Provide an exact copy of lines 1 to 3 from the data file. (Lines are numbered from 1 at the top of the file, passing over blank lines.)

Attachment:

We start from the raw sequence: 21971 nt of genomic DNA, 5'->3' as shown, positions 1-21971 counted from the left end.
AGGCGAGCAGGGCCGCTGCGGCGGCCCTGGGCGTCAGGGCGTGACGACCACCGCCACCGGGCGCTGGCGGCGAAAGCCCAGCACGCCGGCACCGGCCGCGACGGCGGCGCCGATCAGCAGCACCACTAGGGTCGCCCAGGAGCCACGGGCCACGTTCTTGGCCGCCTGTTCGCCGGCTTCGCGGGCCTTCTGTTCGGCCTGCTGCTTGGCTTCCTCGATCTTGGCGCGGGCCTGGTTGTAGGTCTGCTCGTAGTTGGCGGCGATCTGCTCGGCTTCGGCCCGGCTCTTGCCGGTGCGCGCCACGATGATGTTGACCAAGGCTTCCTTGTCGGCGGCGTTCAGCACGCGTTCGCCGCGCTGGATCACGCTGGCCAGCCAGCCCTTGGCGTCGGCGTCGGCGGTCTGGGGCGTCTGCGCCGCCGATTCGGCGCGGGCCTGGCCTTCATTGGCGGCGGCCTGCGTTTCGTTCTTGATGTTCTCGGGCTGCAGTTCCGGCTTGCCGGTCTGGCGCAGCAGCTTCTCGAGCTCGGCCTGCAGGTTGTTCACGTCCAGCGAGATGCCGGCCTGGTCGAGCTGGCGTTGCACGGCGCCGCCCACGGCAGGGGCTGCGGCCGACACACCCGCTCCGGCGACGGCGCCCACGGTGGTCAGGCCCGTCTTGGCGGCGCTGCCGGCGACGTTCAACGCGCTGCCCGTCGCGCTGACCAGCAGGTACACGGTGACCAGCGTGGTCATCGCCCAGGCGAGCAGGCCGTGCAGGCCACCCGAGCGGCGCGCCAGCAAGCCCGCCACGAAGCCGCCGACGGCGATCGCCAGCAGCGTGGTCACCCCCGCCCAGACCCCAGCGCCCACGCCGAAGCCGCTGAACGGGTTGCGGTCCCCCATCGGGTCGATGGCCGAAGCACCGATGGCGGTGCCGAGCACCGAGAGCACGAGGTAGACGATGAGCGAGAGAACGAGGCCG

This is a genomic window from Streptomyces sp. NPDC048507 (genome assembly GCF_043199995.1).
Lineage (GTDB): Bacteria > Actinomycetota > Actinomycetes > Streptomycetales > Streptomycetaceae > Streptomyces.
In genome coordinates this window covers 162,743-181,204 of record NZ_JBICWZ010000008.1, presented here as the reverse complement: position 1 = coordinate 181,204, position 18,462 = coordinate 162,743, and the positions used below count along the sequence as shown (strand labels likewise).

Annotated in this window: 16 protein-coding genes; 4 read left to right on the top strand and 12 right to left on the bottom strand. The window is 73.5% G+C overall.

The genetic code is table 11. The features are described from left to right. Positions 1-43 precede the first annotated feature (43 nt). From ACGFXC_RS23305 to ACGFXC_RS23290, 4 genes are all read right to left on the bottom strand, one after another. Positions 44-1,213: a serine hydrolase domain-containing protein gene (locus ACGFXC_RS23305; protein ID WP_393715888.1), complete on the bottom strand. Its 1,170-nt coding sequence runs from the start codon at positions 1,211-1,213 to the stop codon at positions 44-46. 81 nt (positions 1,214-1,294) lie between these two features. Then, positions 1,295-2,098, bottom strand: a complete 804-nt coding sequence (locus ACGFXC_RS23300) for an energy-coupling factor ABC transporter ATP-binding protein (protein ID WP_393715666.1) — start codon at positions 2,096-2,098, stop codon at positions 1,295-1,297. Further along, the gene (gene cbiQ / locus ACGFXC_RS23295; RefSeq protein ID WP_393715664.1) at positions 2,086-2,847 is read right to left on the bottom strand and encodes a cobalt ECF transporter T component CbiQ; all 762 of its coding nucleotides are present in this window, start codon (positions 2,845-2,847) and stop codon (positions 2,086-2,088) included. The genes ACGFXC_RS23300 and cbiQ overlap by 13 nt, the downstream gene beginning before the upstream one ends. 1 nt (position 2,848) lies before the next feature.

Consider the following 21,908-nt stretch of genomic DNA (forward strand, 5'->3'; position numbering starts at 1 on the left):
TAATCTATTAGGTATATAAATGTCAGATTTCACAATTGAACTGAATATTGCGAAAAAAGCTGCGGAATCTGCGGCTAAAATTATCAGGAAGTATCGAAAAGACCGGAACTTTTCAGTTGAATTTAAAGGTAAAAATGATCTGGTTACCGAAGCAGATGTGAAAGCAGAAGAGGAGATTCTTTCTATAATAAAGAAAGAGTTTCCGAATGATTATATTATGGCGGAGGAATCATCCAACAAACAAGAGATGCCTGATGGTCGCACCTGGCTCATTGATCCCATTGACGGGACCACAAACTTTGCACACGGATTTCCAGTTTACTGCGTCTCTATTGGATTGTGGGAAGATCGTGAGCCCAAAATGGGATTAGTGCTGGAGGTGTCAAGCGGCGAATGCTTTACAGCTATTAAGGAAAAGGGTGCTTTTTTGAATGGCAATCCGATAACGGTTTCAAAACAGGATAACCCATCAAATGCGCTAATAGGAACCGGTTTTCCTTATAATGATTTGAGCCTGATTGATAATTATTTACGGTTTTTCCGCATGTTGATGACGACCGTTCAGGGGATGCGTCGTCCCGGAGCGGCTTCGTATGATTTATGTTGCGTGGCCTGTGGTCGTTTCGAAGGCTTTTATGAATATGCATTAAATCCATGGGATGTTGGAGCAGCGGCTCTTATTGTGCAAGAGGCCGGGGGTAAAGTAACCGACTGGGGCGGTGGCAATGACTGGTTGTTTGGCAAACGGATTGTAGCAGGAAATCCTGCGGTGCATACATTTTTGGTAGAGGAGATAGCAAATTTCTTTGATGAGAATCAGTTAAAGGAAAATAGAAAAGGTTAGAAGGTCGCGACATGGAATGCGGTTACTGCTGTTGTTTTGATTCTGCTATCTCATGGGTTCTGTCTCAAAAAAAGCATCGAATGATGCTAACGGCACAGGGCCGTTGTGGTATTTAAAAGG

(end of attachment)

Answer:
We start from the raw sequence: 21971 nt of genomic DNA, 5'->3' as shown, positions 1-21971 counted from the left end.
AGGCGAGCAGGGCCGCTGCGGCGGCCCTGGGCGTCAGGGCGTGACGACCACCGCCACCGGGCGCTGGCGGCGAAAGCCCAGCACGCCGGCACCGGCCGCGACGGCGGCGCCGATCAGCAGCACCACTAGGGTCGCCCAGGAGCCACGGGCCACGTTCTTGGCCGCCTGTTCGCCGGCTTCGCGGGCCTTCTGTTCGGCCTGCTGCTTGGCTTCCTCGATCTTGGCGCGGGCCTGGTTGTAGGTCTGCTCGTAGTTGGCGGCGATCTGCTCGGCTTCGGCCCGGCTCTTGCCGGTGCGCGCCACGATGATGTTGACCAAGGCTTCCTTGTCGGCGGCGTTCAGCACGCGTTCGCCGCGCTGGATCACGCTGGCCAGCCAGCCCTTGGCGTCGGCGTCGGCGGTCTGGGGCGTCTGCGCCGCCGATTCGGCGCGGGCCTGGCCTTCATTGGCGGCGGCCTGCGTTTCGTTCTTGATGTTCTCGGGCTGCAGTTCCGGCTTGCCGGTCTGGCGCAGCAGCTTCTCGAGCTCGGCCTGCAGGTTGTTCACGTCCAGCGAGATGCCGGCCTGGTCGAGCTGGCGTTGCACGGCGCCGCCCACGGCAGGGGCTGCGGCCGACACACCCGCTCCGGCGACGGCGCCCACGGTGGTCAGGCCCGTCTTGGCGGCGCTGCCGGCGACGTTCAACGCGCTGCCCGTCGCGCTGACCAGCAGGTACACGGTGACCAGCGTGGTCATCGCCCAGGCGAGCAGGCCGTGCAGGCCACCCGAGCGGCGCGCCAGCAAGCCCGCCACGAAGCCGCCGACGGCGATCGCCAGCAGCGTGGTCACCCCCGCCCAGACCCCAGCGCCCACGCCGAAGCCGCTGAACGGGTTGCGGTCCCCCATCGGGTCGATGGCCGAAGCACCGATGGCGGTGCCGAGCACCGAGAGCACGAGGTAGACGATGAGCGAGAGAACGAGGCCG

This is a genomic window from Streptomyces sp. NPDC048507 (genome assembly GCF_043199995.1).